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Susan C. McDonough

Research Associate Professor Emerita of Social Work

Susan C. McDonough is an associate research scientist in the School of Social Work and in the Center for Human Growth and Development and is involved in research, teaching, and clinical work with families of young children. Her research program is funded through NIMH and follows 260 infants and their families throughout the first four years of the children's lives. These studies explore how environmental risk factors and parent-infant relationship problems mediate the connection between early behavior problems and later emotional, social, and cognitive functioning. Her publications address overburdened families, parent-infant relationship problems, adolescent parents, and families caring for special-needs babies. McDonough is the coordinator of the school's Post-Master Certificate Program in Work with Infants, Toddlers, and Their Families (Infant Mental Health Certificate Program). She also is a research scientist at the U-M Center for Human Growth and Development. Other areas of research/scholarly interest: children and families; interpersonal practice.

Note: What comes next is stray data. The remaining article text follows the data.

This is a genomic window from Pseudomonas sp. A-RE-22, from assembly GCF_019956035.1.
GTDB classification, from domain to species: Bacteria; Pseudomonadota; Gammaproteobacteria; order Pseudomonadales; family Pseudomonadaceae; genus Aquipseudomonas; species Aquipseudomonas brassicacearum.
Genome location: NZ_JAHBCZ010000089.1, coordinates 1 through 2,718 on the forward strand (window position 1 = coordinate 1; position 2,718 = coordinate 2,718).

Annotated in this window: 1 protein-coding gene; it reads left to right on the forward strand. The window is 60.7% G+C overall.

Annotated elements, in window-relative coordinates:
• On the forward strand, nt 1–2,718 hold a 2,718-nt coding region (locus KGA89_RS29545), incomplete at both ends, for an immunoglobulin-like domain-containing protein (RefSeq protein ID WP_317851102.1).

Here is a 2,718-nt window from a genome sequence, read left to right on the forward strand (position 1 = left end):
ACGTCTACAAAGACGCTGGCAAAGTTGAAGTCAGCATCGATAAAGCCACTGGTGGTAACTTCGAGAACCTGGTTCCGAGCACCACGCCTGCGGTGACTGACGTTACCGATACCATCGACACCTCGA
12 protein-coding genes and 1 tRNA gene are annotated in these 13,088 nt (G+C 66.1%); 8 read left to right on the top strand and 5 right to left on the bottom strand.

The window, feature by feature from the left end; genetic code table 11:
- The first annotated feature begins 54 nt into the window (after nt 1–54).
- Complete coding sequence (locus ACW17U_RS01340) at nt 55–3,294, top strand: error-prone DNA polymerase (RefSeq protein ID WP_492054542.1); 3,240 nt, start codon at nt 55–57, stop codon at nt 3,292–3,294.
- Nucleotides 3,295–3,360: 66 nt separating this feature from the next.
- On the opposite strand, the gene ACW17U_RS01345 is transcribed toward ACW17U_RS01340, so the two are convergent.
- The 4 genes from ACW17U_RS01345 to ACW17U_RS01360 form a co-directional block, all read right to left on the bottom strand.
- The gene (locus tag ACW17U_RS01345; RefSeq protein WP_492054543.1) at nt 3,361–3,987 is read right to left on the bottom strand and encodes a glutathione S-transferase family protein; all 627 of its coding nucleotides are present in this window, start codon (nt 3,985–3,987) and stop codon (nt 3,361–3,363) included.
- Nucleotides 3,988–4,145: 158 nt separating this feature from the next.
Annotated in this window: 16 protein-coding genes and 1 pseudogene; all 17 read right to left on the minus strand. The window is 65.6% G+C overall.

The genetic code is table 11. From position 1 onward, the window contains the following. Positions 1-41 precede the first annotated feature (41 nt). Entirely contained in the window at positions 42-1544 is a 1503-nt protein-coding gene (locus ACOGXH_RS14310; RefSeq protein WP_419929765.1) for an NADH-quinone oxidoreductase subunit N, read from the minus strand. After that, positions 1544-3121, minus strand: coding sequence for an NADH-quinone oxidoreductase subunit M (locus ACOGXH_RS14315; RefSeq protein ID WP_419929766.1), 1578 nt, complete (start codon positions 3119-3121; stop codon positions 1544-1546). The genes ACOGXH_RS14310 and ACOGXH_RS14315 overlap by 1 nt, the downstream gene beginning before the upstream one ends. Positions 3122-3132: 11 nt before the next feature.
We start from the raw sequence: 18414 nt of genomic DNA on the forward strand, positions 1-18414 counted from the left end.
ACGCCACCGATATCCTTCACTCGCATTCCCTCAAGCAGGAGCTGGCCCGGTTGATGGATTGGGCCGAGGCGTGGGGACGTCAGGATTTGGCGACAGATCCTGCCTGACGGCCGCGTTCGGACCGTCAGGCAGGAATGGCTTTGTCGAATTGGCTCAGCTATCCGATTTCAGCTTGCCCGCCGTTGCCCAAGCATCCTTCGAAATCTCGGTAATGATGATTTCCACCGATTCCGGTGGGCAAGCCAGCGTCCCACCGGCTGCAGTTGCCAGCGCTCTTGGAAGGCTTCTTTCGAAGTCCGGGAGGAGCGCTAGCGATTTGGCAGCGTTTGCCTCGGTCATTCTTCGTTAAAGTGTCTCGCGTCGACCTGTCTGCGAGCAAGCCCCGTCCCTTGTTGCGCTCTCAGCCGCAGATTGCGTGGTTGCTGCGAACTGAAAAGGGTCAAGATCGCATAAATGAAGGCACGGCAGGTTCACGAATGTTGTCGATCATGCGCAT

Research Interests/Focus

Children's mental health, preventive interventions.

Education

Year Degree   School
1981 PhD Special Education: Infancy University of Illinois, Urbana-Champaign
1992 MSW Social Work Smith College, Northampton, MA
1974 MA Special Education Northeastern University, Boston, MA
1972 BS Child Development Northern Illinois University, DeKalb, IL

McDonough, S. C. (2012). Engaging overburdened families through short-term treatment. In C. H. Zeanah (Ed.), Handbook of Infant Mental Health (3rd ed.). New York: Guilford Press.

McDonough, S. C. (2009). Do fussy babies grow up to be problem preschoolers? In S. Olson & A. Sameroff (Eds.), Regulatory Processes in the Development of Child Behavior Problems: Biological, Behavioral and Social Perspectives. New York: Guilford Press.

Rosenblum, K. L., McDonough, S. C., Muzik, M., & Sameroff, A. J. (2008). Reflection in thought and action: Maternal parenting reflectivity predicts mind-minded comments and interactive behavior. Infant Mental Health Journal, 29(4), 362-376.

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